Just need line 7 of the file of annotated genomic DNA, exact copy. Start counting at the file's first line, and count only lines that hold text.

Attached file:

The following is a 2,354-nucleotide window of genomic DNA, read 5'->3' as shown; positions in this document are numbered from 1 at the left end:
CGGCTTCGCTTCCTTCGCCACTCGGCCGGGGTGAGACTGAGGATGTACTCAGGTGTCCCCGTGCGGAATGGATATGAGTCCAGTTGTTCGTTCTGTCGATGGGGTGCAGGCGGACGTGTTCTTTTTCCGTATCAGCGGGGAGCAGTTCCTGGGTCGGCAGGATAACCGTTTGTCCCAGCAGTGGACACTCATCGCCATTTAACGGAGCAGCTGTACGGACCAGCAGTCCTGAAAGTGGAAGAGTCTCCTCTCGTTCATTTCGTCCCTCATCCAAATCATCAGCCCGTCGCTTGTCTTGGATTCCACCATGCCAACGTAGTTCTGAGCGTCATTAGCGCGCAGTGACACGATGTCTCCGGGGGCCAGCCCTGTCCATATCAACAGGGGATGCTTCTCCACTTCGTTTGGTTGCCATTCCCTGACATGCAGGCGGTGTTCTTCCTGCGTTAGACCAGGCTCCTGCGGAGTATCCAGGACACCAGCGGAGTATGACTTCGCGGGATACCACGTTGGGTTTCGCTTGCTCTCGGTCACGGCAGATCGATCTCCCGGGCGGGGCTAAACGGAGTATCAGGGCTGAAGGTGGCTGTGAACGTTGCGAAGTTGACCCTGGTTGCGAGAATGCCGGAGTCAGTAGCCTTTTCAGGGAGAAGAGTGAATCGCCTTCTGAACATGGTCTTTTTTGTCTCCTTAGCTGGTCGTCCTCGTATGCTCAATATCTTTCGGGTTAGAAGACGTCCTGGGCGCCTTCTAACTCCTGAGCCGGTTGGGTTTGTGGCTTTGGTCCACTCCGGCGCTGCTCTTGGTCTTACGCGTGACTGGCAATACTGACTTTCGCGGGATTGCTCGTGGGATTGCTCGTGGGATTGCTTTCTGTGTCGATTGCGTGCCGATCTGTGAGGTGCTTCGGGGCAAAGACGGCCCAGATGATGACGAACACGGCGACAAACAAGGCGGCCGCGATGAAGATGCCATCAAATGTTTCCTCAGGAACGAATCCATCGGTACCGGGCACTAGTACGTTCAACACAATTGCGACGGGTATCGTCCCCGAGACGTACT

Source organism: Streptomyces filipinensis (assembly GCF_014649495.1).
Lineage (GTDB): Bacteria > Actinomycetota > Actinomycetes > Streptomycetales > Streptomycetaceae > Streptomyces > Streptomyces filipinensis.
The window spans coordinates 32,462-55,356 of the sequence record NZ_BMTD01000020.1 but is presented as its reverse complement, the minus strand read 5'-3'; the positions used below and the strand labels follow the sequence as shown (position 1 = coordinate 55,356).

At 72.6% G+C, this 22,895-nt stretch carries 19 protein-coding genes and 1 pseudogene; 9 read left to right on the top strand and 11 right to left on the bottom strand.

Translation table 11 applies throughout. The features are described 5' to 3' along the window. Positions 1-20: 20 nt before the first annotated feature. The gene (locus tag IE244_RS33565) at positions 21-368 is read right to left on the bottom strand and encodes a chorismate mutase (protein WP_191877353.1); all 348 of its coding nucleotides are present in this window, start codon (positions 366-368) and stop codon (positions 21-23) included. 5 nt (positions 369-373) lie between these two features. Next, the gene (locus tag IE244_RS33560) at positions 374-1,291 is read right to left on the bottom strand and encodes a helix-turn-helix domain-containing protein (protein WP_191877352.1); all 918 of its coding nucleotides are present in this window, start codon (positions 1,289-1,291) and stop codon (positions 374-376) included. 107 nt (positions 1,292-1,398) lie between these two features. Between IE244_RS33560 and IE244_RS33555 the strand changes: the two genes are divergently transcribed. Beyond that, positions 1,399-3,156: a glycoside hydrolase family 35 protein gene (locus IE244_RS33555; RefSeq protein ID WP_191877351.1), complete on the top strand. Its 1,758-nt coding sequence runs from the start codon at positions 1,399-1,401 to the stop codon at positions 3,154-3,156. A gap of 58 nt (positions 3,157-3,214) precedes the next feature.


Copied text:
Translation table 11 applies throughout. The features are described 5' to 3' along the window. Positions 1-20: 20 nt before the first annotated feature. The gene (locus tag IE244_RS33565) at positions 21-368 is read right to left on the bottom strand and encodes a chorismate mutase (protein WP_191877353.1); all 348 of its coding nucleotides are present in this window, start codon (positions 366-368) and stop codon (positions 21-23) included. 5 nt (positions 369-373) lie between these two features. Next, the gene (locus tag IE244_RS33560) at positions 374-1,291 is read right to left on the bottom strand and encodes a helix-turn-helix domain-containing protein (protein WP_191877352.1); all 918 of its coding nucleotides are present in this window, start codon (positions 1,289-1,291) and stop codon (positions 374-376) included. 107 nt (positions 1,292-1,398) lie between these two features. Between IE244_RS33560 and IE244_RS33555 the strand changes: the two genes are divergently transcribed. Beyond that, positions 1,399-3,156: a glycoside hydrolase family 35 protein gene (locus IE244_RS33555; RefSeq protein ID WP_191877351.1), complete on the top strand. Its 1,758-nt coding sequence runs from the start codon at positions 1,399-1,401 to the stop codon at positions 3,154-3,156. A gap of 58 nt (positions 3,157-3,214) precedes the next feature.